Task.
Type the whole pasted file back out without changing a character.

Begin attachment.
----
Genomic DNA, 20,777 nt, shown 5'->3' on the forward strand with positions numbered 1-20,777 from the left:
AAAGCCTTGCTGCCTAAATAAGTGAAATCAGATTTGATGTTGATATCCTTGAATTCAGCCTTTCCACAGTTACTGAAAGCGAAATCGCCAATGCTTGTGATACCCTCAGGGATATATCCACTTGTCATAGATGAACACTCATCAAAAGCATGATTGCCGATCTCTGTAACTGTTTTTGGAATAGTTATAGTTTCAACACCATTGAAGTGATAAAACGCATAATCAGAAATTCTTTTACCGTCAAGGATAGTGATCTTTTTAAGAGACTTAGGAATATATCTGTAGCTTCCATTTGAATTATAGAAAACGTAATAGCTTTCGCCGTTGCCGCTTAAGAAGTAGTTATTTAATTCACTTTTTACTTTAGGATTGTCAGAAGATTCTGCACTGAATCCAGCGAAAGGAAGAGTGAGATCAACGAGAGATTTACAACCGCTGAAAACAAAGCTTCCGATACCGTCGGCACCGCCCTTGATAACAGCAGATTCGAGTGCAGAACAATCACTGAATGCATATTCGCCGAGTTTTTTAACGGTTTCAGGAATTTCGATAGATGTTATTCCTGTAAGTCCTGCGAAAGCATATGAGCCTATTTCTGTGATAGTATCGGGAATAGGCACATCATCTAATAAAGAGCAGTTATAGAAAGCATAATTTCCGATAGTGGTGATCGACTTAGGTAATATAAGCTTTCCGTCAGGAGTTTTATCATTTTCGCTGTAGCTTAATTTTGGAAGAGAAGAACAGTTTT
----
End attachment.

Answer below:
Genomic DNA, 20,777 nt, shown 5'->3' on the forward strand with positions numbered 1-20,777 from the left:
AAAGCCTTGCTGCCTAAATAAGTGAAATCAGATTTGATGTTGATATCCTTGAATTCAGCCTTTCCACAGTTACTGAAAGCGAAATCGCCAATGCTTGTGATACCCTCAGGGATATATCCACTTGTCATAGATGAACACTCATCAAAAGCATGATTGCCGATCTCTGTAACTGTTTTTGGAATAGTTATAGTTTCAACACCATTGAAGTGATAAAACGCATAATCAGAAATTCTTTTACCGTCAAGGATAGTGATCTTTTTAAGAGACTTAGGAATATATCTGTAGCTTCCATTTGAATTATAGAAAACGTAATAGCTTTCGCCGTTGCCGCTTAAGAAGTAGTTATTTAATTCACTTTTTACTTTAGGATTGTCAGAAGATTCTGCACTGAATCCAGCGAAAGGAAGAGTGAGATCAACGAGAGATTTACAACCGCTGAAAACAAAGCTTCCGATACCGTCGGCACCGCCCTTGATAACAGCAGATTCGAGTGCAGAACAATCACTGAATGCATATTCGCCGAGTTTTTTAACGGTTTCAGGAATTTCGATAGATGTTATTCCTGTAAGTCCTGCGAAAGCATATGAGCCTATTTCTGTGATAGTATCGGGAATAGGCACATCATCTAATAAAGAGCAGTTATAGAAAGCATAATTTCCGATAGTGGTGATCGACTTAGGTAATATAAGCTTTCCGTCAGGAGTTTTATCATTTTCGCTGTAGCTTAATTTTGGAAGAGAAGAACAGTTTT